Annual Report 2010-2011
Letter to the Minister
The Honourable Denis Lebel, P.C., M.P.
Minister of Transport
Tower C – Place de Ville
330 Sparks Street
Ottawa, ON K1A 0N5
Pursuant to section 42 of the Canada Transportation Act, I have the honour to present to you the Annual Report of the Canadian Transportation Agency for the period 2010-11, including the Agency's assessment of the operation of the Act and any difficulties observed in its administration.
Chair and Chief Executive Officer
Message from the Chair and Chief Executive Officer
The Canadian Transportation Agency is a trusted and respected regulator and tribunal. Through dispute resolution and essential economic regulation, the Agency contributes to a national transportation system that is competitive, efficient and accessible.
Providing effective and responsive services to Canadians and to federal transportation service providers is critical because, in short, transportation matters. It is fundamental to Canada's economic and social prosperity, moving goods and connecting people across our vast country.
As always, the Agency's Annual Report provides an opportunity to reflect on the successes and challenges we have faced. It also provides an assessment of the operation of the Canada Transportation Act, highlighting issues the Agency has experienced in administering the Act and providing views and recommendations for the consideration of Parliament on possible approaches to addressing them.
Moving from strategy to reality
Last year, the Agency entered the final year of its first-ever triennial Strategic Plan – the culmination of three years of continuous progress and improvement in the many services we provide.
This 2008-2011 Strategic Plan set out an ambitious agenda, backed up with specific action plans and challenging, measurable performance targets. To improve its front-end service delivery, the Agency:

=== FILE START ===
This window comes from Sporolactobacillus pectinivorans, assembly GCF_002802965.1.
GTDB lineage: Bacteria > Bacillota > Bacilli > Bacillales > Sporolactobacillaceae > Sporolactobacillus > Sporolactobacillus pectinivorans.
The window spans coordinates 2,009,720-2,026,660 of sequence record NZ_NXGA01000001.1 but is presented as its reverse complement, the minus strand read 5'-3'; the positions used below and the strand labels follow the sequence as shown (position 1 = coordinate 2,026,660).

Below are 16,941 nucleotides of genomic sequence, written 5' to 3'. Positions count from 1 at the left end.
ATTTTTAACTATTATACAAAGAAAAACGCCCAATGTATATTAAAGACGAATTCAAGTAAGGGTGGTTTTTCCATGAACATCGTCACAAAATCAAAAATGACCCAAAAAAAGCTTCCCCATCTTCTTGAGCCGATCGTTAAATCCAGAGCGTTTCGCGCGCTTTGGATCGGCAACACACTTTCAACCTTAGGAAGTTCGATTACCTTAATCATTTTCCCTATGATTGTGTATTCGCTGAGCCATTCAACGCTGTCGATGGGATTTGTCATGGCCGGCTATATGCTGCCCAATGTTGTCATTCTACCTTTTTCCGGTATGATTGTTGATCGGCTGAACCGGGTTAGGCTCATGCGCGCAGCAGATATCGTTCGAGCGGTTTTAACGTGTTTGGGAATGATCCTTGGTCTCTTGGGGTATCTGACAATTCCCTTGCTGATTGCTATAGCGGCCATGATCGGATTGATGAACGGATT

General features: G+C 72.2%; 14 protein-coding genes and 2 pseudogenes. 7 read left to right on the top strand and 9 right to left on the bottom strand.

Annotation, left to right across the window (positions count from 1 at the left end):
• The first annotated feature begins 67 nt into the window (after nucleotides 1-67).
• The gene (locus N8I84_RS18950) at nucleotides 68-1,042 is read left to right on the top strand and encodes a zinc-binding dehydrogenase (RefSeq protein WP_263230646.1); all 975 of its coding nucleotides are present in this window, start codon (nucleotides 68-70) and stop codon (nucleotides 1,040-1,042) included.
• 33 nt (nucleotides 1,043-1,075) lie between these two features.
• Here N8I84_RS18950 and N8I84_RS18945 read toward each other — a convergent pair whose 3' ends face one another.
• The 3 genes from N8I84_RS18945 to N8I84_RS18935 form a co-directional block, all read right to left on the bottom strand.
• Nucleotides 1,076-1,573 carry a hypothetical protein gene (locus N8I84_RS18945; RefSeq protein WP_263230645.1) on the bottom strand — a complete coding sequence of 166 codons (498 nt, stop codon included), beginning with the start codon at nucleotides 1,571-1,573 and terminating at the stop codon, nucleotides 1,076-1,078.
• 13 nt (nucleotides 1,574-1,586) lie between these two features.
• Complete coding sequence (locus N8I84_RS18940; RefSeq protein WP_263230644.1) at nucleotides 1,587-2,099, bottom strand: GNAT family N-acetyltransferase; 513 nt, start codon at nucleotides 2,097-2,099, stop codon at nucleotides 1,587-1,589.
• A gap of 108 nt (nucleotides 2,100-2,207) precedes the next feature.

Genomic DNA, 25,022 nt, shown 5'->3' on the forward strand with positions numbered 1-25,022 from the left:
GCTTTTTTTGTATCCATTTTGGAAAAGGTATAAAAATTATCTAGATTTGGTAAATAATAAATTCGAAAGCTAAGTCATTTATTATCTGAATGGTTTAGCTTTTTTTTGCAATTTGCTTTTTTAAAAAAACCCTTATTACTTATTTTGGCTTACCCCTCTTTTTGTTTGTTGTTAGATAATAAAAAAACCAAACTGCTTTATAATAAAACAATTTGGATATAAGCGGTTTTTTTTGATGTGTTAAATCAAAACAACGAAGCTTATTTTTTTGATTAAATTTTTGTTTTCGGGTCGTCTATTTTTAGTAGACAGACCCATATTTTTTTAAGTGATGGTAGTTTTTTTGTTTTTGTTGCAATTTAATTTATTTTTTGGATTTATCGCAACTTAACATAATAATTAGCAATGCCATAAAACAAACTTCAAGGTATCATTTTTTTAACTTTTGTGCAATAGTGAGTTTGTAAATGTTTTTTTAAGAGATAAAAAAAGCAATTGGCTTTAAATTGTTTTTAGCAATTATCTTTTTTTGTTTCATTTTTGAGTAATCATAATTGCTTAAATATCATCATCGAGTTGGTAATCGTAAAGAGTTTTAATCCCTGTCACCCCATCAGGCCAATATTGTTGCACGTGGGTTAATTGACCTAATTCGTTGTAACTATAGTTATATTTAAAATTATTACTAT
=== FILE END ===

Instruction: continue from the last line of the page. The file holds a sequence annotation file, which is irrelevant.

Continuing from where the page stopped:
- Significantly increased the number of public consultations on the modernization of the Agency's regulatory regime;
- Implemented a new Governance Framework to ensure the alignment of its strategic, operational and performance goals; and
- Upgraded case management tools and practices to improve dispute resolution processing, resulting in the elimination of a backlog of disputes.
These are but a few examples. We have worked hard to translate the Plan's medium- and long-term goals from a shared vision into concrete, meaningful results. I am proud to say that the Agency's team of diligent and dedicated staff have risen to the challenge. This Annual Report provides evidence of the impressive results achieved – both last year and over the duration of the Strategic Plan.
Staying responsive to client needs
Success in achieving these results can be measured in many different ways. But as a client-centred organization, a key measure of our success is the degree of satisfaction of our clients and stakeholders. That is why, in 2009, we established a comprehensive multi-year client satisfaction measurement program to get annual feedback on our services, relationships and performance.
This feedback has enabled us to see the Agency through the eyes of its clients, and to measure the progress we have achieved in making our services and processes clearer, simpler and more responsive to their needs.
Results from the 2009-10 and 2010-11 surveys revealed high levels of satisfaction with Agency services overall. The Agency got high marks for its professionalism, for ensuring its processes are well understood and for its commitment to providing efficient and cost-effective alternative dispute resolution processes.
The results also indicated a few key areas for improvement, such as better communicating precedent-setting decisions to parties, and continuing to build trust in the Agency's impartiality through greater transparency and through enhanced stakeholder dialogue and engagement.
We are committed to listening to, and acting to fulfill, the needs of our clients and stakeholders. These insights are helping us to chart the course we will take in our new three-year Strategic Plan.